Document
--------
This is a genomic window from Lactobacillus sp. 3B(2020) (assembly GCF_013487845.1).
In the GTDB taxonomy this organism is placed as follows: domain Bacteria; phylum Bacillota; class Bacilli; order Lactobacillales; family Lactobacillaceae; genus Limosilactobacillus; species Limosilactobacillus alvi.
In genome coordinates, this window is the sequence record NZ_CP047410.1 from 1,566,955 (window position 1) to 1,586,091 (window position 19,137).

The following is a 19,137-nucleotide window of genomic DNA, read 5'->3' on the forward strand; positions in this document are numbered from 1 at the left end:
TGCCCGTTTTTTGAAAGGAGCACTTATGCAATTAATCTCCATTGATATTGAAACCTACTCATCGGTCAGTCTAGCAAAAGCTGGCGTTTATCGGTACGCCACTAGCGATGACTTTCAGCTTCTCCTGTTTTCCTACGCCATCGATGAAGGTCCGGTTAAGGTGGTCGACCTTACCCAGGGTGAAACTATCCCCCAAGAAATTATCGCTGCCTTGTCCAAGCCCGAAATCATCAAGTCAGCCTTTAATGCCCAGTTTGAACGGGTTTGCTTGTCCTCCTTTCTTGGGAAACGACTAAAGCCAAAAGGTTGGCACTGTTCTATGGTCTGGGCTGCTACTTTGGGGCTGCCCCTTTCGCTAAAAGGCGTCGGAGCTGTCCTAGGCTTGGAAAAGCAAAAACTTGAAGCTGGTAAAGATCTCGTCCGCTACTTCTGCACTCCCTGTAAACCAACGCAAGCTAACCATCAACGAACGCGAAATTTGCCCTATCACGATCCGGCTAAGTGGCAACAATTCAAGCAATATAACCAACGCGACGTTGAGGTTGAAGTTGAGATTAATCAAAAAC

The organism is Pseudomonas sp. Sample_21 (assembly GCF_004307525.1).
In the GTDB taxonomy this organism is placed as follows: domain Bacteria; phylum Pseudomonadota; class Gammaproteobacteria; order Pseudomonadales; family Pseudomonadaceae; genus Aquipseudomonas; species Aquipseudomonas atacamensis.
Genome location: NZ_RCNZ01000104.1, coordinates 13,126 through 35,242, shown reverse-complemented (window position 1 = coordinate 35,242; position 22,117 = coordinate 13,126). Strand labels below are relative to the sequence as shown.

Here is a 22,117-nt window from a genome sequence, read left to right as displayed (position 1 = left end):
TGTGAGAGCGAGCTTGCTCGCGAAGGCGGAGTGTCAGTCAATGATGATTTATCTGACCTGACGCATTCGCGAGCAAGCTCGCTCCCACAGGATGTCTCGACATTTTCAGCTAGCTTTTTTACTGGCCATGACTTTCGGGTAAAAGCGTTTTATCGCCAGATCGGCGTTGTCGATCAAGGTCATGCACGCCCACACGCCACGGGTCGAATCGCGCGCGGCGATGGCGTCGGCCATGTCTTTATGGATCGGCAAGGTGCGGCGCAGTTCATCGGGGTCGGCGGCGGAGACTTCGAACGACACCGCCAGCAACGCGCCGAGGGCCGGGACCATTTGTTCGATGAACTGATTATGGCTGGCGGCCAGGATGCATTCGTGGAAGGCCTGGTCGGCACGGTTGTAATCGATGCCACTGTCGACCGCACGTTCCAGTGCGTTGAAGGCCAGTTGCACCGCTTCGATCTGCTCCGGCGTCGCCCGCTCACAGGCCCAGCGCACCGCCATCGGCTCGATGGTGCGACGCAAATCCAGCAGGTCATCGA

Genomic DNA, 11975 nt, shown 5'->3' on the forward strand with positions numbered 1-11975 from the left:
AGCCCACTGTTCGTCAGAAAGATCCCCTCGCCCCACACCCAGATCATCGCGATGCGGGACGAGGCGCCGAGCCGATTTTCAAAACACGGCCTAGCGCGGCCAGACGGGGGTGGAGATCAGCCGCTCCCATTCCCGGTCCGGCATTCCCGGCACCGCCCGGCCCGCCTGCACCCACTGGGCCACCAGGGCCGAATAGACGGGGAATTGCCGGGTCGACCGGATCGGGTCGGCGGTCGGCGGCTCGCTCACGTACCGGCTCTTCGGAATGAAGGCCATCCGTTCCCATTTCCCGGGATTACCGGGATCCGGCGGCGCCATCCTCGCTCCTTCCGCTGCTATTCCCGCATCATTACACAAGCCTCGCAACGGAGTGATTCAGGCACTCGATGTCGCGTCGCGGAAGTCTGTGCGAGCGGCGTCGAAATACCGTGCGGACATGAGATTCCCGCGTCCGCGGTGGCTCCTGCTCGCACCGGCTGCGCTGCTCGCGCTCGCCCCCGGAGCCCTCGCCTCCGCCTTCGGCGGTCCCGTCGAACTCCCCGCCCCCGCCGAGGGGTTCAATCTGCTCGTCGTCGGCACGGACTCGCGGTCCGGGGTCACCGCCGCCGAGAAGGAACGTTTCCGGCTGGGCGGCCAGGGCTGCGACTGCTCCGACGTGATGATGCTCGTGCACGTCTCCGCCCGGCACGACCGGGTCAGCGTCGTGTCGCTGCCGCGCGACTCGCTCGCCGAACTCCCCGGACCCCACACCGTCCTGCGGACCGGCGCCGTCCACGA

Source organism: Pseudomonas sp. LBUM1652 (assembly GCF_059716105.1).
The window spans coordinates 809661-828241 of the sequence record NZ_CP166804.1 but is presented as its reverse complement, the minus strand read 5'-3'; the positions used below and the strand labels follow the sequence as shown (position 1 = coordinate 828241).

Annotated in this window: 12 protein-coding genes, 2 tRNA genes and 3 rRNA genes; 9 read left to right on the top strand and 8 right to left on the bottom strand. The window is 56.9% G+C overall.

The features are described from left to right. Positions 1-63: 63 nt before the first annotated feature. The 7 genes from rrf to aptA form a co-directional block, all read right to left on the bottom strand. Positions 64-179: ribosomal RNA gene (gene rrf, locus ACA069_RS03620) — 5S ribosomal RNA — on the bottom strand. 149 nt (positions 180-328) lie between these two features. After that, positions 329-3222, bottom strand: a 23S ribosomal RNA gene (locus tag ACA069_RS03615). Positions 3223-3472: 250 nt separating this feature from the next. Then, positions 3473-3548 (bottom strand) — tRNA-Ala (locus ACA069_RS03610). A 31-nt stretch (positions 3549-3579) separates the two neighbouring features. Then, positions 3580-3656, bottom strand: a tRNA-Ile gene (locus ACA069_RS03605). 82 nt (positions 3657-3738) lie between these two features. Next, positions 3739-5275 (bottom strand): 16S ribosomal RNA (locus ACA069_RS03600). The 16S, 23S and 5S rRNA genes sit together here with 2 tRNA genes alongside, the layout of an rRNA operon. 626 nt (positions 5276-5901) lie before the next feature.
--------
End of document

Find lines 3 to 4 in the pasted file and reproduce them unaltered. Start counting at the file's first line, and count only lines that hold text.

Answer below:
In genome coordinates, this window is the sequence record NZ_CP047410.1 from 1,566,955 (window position 1) to 1,586,091 (window position 19,137).

The following is a 19,137-nucleotide window of genomic DNA, read 5'->3' on the forward strand; positions in this document are numbered from 1 at the left end: